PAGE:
Some good, some bad in school audit

Published on Thu, May 23, 2002 by Meg Olson

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Some good, some bad in school audit

By Meg Olson

According to the Washington state auditor, the Blaine school district has cleaned up messy accounting for the Close-Up program but is not adequately monitoring employee travel and credit card expenditures.

The audit report for September 1999 through August 2001 released last week by the auditor’s office found that problems keeping track of money raised for and spent on the Close-Up program, which takes juniors to Washington, D.C. for a week, had been cleaned up. In the three previous yearly audits the auditor found that funds for the program were collected and disbursed from outside school accounts, which led to inadequate control by the school district and poor recordkeeping. In 1998,1999 and 2000 the auditor had information that $30,800, $68,200 and $42,000 were spent without adequate controls. In 2001, $20,077 was collected and disbursed through the school, which satisfied the auditor that funds were now being handled appropriately.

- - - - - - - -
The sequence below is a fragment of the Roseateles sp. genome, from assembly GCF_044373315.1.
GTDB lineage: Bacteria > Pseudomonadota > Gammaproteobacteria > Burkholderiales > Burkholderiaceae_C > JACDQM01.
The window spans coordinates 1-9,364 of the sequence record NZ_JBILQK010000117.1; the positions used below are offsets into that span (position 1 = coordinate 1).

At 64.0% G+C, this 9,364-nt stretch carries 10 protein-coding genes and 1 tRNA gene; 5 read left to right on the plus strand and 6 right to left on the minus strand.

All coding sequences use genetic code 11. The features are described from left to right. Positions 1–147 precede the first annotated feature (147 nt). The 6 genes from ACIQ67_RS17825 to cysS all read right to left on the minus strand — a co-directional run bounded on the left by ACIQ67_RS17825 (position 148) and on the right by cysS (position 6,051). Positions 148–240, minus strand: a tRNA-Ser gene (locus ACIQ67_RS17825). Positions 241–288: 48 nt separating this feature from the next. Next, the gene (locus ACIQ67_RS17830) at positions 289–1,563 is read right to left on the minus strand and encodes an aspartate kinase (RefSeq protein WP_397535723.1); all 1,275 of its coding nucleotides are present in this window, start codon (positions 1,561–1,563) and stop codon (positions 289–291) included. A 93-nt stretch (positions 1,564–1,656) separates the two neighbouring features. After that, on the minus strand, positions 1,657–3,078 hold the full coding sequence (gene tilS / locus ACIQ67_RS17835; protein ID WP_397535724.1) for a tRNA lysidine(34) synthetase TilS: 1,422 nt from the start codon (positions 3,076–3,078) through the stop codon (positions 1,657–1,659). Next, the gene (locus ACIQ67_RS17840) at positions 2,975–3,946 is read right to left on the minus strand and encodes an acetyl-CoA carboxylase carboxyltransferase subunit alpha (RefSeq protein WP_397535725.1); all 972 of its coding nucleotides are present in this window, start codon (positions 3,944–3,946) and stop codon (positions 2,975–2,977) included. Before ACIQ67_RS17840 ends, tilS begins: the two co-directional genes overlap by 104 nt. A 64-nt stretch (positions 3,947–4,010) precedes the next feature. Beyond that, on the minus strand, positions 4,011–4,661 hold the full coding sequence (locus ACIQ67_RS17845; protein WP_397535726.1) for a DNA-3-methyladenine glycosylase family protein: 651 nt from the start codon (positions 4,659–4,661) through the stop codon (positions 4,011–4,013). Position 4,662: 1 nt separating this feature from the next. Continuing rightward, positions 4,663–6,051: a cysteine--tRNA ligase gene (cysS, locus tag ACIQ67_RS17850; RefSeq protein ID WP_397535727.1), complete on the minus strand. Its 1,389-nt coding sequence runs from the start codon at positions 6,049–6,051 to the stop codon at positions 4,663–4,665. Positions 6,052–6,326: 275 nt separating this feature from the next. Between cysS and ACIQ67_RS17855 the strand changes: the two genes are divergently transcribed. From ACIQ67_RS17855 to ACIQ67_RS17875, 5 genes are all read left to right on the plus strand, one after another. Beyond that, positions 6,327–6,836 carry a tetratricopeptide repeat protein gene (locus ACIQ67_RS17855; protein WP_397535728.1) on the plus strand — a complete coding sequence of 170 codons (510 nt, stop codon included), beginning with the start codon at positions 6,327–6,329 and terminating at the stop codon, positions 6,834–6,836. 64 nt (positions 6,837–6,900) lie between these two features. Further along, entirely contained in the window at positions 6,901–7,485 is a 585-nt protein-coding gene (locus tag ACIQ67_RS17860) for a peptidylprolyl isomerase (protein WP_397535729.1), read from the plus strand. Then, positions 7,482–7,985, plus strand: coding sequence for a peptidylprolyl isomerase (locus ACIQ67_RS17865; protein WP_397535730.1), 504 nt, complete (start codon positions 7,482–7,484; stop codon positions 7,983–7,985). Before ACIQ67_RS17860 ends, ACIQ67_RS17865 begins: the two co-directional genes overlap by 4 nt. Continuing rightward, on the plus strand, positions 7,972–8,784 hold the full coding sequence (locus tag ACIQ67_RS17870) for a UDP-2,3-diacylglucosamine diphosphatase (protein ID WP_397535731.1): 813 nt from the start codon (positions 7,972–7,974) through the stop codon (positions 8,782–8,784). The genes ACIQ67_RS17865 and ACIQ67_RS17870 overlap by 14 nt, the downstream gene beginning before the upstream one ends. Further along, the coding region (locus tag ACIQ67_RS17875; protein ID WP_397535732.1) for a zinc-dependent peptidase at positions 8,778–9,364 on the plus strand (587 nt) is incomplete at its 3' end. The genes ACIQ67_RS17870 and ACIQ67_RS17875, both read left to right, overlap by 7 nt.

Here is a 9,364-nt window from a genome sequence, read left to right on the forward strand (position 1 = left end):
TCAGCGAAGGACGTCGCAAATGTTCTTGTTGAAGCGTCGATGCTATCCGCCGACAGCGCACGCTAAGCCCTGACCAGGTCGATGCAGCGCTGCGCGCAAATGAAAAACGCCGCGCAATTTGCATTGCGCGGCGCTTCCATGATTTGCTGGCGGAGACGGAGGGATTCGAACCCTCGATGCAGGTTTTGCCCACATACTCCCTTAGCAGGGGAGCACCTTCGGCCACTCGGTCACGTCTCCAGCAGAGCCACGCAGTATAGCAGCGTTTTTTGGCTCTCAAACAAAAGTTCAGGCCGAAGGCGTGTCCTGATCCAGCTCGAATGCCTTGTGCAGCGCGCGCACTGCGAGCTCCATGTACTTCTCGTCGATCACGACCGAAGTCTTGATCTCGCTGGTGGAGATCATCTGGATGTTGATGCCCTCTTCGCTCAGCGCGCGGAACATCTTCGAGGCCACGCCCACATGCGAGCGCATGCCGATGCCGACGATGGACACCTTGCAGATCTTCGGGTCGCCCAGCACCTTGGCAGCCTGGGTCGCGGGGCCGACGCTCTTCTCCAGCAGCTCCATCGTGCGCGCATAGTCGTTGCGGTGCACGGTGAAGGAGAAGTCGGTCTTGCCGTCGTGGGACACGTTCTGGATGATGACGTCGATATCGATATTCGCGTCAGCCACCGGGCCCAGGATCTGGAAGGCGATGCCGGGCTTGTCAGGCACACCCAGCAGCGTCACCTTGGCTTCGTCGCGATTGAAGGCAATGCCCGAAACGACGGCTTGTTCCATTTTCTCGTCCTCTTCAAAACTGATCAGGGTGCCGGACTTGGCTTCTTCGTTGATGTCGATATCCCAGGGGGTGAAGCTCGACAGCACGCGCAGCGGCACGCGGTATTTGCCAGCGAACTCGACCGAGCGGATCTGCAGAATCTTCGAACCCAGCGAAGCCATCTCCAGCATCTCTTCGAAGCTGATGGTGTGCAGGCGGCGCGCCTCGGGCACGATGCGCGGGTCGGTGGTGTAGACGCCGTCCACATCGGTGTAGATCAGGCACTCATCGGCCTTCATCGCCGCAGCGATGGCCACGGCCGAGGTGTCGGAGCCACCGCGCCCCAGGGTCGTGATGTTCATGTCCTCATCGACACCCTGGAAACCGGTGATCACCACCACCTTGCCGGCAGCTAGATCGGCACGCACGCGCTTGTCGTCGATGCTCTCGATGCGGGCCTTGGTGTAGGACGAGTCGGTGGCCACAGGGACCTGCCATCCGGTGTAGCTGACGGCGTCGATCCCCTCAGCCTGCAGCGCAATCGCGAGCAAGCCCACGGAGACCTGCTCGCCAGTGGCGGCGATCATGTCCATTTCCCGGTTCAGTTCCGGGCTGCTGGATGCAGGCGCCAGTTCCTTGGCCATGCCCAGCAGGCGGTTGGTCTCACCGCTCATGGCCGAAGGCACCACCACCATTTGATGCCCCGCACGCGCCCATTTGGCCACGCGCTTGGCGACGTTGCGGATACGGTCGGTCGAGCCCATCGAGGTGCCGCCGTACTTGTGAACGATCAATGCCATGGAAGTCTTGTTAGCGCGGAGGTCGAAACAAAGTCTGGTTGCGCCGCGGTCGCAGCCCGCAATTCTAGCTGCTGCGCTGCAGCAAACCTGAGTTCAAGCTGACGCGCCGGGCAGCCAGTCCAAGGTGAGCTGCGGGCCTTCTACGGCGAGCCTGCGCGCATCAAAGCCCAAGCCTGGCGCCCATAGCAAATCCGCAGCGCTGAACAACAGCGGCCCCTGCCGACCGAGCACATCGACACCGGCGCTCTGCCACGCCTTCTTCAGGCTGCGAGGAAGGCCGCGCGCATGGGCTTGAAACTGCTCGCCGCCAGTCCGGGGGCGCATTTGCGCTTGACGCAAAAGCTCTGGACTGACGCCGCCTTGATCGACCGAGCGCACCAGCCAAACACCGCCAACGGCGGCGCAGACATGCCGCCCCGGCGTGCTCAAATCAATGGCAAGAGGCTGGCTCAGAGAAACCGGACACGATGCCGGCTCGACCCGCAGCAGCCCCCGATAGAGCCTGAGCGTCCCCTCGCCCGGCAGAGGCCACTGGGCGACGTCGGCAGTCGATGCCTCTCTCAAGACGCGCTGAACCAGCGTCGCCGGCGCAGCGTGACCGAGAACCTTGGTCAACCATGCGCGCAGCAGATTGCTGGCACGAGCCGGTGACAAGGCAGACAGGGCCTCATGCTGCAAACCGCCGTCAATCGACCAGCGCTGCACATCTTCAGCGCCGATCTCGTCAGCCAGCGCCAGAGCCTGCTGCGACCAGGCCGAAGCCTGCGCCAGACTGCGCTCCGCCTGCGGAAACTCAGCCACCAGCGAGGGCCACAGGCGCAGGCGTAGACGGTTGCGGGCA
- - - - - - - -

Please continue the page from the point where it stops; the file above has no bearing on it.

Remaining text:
However, the auditor did find that the school district was not enforcing its policies about travel reimbursement and per diem meal allowances. School employees also exceeded what school policy allowed for per diem expenses by $1,919. “In one instance three district representatives purchased one meal totaling $246.47,” the report states.

The report also noted $9,073 in credit card payments were not documented with receipts and $11,069 had incomplete documentation.

In the official district response to the auditor’s finding, the district stated credit cards had been rescinded and all travel expenses would now be handled with pre-approved purchase orders or reimbursed once documentation was provided. The auditor recognized the district’s efforts to resolve the problem and will review progress in next year’s audit.



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